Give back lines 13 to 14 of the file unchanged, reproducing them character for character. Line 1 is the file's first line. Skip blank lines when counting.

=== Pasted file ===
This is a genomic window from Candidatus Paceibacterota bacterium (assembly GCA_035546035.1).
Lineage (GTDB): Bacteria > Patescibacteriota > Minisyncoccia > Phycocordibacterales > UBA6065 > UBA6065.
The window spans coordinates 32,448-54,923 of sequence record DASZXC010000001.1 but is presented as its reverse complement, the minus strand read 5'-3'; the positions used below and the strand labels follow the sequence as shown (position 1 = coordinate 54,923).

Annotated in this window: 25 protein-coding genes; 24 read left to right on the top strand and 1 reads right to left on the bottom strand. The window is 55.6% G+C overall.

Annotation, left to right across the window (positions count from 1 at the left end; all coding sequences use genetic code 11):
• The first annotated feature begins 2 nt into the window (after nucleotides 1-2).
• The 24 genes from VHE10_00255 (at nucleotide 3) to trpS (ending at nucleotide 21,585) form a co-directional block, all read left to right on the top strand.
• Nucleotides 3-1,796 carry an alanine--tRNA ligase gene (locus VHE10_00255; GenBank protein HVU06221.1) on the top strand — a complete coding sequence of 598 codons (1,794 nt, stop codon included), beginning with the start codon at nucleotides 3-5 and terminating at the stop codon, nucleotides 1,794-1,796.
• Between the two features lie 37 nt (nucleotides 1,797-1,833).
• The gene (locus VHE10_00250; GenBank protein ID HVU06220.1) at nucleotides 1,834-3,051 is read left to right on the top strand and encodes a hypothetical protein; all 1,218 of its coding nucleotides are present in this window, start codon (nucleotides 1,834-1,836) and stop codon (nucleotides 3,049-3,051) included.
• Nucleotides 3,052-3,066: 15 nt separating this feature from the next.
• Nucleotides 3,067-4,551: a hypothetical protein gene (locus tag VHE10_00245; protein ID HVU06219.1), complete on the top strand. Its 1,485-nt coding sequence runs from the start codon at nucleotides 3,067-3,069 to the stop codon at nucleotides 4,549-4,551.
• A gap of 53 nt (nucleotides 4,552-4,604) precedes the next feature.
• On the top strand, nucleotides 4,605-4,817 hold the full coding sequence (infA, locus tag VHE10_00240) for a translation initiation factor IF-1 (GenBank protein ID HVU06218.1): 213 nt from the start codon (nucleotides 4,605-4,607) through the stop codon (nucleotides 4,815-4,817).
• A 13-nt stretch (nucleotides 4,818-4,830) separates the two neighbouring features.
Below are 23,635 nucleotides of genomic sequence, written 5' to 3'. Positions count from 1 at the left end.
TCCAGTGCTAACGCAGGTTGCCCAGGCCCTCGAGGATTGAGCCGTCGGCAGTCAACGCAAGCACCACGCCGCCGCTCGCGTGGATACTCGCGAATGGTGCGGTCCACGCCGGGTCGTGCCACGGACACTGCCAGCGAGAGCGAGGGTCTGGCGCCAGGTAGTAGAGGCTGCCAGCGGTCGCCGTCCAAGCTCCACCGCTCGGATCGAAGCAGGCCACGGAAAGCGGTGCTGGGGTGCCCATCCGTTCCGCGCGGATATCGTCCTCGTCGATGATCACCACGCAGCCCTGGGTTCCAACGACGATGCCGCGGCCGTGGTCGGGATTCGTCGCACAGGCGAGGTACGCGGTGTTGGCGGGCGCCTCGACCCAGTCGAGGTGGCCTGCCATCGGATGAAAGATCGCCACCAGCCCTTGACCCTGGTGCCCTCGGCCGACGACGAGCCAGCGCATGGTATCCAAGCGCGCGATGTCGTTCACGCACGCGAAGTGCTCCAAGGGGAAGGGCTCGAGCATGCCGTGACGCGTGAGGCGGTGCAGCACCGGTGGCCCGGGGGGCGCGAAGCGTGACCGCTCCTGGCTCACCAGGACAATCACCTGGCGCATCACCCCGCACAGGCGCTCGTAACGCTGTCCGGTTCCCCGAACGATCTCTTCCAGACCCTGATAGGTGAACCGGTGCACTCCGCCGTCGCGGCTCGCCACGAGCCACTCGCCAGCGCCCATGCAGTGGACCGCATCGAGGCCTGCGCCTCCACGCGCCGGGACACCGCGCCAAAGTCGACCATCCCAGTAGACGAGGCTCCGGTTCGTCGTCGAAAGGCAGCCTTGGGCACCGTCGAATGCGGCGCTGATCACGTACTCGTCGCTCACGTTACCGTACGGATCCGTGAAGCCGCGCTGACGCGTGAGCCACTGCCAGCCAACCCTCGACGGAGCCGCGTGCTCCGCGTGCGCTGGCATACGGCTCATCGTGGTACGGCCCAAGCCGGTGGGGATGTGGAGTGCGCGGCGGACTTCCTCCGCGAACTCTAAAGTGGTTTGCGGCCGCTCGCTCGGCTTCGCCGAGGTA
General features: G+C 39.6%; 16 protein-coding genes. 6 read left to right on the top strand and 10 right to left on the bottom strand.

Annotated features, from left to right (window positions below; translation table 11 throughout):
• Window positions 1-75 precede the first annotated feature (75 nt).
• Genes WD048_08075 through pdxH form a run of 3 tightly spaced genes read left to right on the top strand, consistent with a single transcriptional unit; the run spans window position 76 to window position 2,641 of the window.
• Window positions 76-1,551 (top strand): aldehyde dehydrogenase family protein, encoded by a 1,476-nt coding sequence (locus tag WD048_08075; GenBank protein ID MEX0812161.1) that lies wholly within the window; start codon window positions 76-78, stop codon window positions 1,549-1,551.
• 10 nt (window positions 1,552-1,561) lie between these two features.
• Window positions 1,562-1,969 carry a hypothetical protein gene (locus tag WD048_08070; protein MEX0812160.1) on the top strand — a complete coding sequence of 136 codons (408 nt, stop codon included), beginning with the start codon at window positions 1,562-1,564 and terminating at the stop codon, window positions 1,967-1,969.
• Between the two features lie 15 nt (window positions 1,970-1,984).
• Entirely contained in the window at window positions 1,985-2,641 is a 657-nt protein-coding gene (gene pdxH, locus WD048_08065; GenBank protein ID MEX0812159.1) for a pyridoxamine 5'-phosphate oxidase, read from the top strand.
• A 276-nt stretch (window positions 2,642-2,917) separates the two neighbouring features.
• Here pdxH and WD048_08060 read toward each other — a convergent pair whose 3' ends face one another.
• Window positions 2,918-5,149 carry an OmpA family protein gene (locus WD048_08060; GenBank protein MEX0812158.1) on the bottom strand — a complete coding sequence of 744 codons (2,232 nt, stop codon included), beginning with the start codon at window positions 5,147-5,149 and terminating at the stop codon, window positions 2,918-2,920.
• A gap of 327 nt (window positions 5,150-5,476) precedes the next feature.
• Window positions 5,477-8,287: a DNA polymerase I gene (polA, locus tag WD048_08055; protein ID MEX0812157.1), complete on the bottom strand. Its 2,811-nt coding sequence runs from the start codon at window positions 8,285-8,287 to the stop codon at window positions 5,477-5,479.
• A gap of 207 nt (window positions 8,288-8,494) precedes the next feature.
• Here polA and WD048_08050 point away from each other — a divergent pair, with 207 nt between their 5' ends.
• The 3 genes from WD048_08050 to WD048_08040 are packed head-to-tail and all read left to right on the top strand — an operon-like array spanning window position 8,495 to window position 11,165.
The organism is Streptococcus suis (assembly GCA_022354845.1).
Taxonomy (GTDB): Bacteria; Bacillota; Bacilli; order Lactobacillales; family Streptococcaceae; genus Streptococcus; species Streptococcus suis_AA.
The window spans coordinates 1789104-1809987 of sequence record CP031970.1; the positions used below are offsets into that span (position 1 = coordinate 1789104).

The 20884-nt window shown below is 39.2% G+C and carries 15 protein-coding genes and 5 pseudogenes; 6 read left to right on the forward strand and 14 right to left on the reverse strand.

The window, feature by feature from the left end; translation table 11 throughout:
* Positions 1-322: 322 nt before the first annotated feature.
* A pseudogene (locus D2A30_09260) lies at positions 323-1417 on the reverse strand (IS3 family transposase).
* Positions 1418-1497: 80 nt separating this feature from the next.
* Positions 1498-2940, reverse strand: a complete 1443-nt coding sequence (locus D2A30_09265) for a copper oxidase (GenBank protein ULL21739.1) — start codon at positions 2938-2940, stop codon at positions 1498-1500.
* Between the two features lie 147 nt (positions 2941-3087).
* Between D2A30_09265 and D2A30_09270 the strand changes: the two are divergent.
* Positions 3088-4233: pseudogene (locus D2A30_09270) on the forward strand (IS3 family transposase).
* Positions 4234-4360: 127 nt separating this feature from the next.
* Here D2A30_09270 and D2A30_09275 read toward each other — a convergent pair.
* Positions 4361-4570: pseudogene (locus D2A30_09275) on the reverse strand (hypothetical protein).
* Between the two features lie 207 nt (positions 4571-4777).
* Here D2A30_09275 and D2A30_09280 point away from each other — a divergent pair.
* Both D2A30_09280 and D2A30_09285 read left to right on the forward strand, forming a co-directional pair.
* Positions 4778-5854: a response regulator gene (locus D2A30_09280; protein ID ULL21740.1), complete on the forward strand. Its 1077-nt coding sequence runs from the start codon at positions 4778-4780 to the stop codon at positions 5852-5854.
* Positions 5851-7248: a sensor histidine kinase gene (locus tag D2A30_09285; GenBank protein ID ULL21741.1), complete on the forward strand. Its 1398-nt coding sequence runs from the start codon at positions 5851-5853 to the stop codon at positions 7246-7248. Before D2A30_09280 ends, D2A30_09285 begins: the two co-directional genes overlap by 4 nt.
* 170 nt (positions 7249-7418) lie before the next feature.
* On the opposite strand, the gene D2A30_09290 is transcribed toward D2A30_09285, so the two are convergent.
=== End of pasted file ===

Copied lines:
• A gap of 53 nt (nucleotides 4,552-4,604) precedes the next feature.
• On the top strand, nucleotides 4,605-4,817 hold the full coding sequence (infA, locus tag VHE10_00240) for a translation initiation factor IF-1 (GenBank protein ID HVU06218.1): 213 nt from the start codon (nucleotides 4,605-4,607) through the stop codon (nucleotides 4,815-4,817).